Sonoluminescence is a little-understood process by which light is produced in tiny bubbles. Unlike conventional luminescence which is caused by the emission of photons from a light source, this phenomenon occurs within bubbles suspended in a liquid.
This is achieved when sound with a high frequency is passed through water and causes a bubble to snap back and forth between areas of higher and lower pressure. This produces a flash of light when the bubble collapses.
The Origins of Sonoluminescence
In 1934 scientists H. Frenzel and H. Schultes were experimenting with acoustic waves to accelerate the darkening of a photographic plate when they observed luminous bubbles in a liquid.
They had no idea what was happening, but the inexplicable results piqued their interest. They continued to work on this phenomenon.
Now it is possible to keep a single bubble stable, so that it expands and collapses periodically, emitting a flash of light each time. It is also known that certain noble gases, such as xenon or argon, increase the brightness of these pulses.
The pulsations are driven by sound waves that are generated within a liquid. These acoustic waves travel into the center of the bubble, which causes it to collapse and creates cavitation (the formation of voids).
Single Bubble Sonoluminescence (SBSL)
Single Bubble Sonoluminescence (SBSL) technology allows scientists to produce regular repeated compression and light emission from a single collapsing bubble. These oscillating bubbles are often used to study how sound waves cause the radiation of light.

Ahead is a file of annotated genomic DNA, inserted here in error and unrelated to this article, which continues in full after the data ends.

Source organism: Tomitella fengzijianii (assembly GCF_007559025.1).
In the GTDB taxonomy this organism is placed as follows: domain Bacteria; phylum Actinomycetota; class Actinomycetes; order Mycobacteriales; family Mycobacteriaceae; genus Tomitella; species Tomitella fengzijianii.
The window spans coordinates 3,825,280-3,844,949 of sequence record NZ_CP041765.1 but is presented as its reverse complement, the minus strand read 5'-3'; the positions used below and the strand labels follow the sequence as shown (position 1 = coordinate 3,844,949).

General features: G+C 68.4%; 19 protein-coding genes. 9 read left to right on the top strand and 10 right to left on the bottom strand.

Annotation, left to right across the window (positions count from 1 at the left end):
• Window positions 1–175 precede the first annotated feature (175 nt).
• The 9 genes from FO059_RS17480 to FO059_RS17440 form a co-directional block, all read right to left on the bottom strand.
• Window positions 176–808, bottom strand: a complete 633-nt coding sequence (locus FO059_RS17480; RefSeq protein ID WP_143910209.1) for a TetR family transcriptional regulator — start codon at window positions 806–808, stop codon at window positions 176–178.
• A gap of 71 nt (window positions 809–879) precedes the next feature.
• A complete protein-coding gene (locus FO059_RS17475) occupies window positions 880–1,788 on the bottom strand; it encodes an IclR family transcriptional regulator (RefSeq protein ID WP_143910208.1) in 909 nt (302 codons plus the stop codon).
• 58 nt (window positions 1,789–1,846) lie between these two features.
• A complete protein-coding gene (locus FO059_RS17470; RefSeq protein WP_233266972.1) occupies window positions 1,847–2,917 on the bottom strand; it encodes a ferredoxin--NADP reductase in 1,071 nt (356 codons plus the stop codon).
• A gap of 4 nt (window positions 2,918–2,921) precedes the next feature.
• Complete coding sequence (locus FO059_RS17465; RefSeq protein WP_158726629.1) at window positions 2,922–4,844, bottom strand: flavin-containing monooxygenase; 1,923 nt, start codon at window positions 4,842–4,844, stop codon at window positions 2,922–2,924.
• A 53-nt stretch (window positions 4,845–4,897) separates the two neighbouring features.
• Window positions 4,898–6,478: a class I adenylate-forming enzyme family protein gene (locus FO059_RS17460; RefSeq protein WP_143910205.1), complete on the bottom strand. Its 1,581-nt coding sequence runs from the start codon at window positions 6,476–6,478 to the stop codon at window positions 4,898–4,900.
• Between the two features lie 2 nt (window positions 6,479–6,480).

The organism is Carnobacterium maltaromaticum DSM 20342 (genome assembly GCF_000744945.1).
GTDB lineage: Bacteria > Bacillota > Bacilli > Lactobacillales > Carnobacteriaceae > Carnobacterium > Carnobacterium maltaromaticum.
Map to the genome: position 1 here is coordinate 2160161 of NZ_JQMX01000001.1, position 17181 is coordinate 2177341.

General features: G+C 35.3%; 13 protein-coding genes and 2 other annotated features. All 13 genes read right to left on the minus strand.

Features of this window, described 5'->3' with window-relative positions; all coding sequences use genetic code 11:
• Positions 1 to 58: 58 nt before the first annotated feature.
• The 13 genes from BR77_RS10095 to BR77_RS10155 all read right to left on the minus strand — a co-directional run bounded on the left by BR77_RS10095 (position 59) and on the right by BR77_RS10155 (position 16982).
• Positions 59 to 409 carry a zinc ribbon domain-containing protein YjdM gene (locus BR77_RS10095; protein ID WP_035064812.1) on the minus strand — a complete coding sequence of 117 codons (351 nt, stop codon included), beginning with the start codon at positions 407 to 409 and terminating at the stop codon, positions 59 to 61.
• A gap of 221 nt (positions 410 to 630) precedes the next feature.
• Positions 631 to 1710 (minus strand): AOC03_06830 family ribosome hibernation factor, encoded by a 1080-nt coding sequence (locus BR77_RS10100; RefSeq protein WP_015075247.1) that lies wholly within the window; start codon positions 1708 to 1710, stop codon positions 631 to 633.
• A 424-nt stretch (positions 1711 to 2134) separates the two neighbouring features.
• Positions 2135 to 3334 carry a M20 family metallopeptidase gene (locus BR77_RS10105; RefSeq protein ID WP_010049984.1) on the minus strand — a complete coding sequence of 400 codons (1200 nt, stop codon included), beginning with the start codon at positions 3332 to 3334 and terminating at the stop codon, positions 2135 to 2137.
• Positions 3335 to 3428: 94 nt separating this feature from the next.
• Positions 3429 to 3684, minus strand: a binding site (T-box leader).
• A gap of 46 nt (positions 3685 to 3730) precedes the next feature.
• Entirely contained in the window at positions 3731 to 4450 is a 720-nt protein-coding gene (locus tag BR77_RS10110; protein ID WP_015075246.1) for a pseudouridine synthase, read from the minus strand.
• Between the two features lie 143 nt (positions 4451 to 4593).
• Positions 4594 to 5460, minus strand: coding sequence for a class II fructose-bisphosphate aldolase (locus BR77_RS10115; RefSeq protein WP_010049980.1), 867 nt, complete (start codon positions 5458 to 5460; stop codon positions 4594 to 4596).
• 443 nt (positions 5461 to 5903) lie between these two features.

These bubbles are made from a mixture of water and air; the temperature within a sonoluminescing bubble varies between 10,000 and 100,000 K (17,540 to 179,541degF; 9,727 to 99,727degC). The light flashes are very short–35 to a few hundred picoseconds long–with peak intensities of the order of 1-10 mW.
The mechanism of SBSL is based on adiabatic heating of the bubble, which occurs primarily due to spherical symmetry and a large amplitude of displacement of the bubble surface. This compresses the bubble to very high temperature with little loss of heat.
Multi-Bubble Sonoluminescence (MBSL)
Multi-Bubble Sonoluminescence (MBSL) technology involves the cavitation of air bubbles in a liquid. The bubble is then irradiated with ultrasound to emit a flash of light.
The flash of light is accompanied by a rapid rise in temperature. The ionization of noble gas inside the bubble generates thermal bremsstrahlung radiation and free electrons that emit light.
A wide spectrum of MBSL is observed in water with different noble gases at varying acoustic intensities and water saturation levels. The spectral data are characterized by three distinct light-emitting morphologies: filamentous, bulbous and cone shaped.
Applications of Sonoluminescence
Sonoluminescence is an interesting phenomenon that has yet to be fully understood, despite being fairly simple to create. It can be found in some critters like shrimp, but it’s still not understood why it happens.
When a gas bubble is acoustically suspended in water and driven periodically at ultrasonic frequencies, it will collapse and emit light. This process is called sonoluminescence and was first observed in 1934 by H. Frenzel and H. Schultes at the University of Cologne, Germany.
Scientists are now able to study this phenomenon more effectively thanks to technology called single bubble sonoluminescence (SBSL). SBSL uses an acoustic standing wave that generates a pulse of light whenever the bubble compresses inside the wave.
The mechanism of SBSL remains unsettled, but it is possible that a thermal process is the primary cause of light emission in SBSL. Theories include bremsstrahlung radiation, collision-induced radiation and corona discharges, non-classical light, proton tunneling, electrodynamic jets, fractoluminescent jets (now largely discredited due to contrary experimental evidence), and others.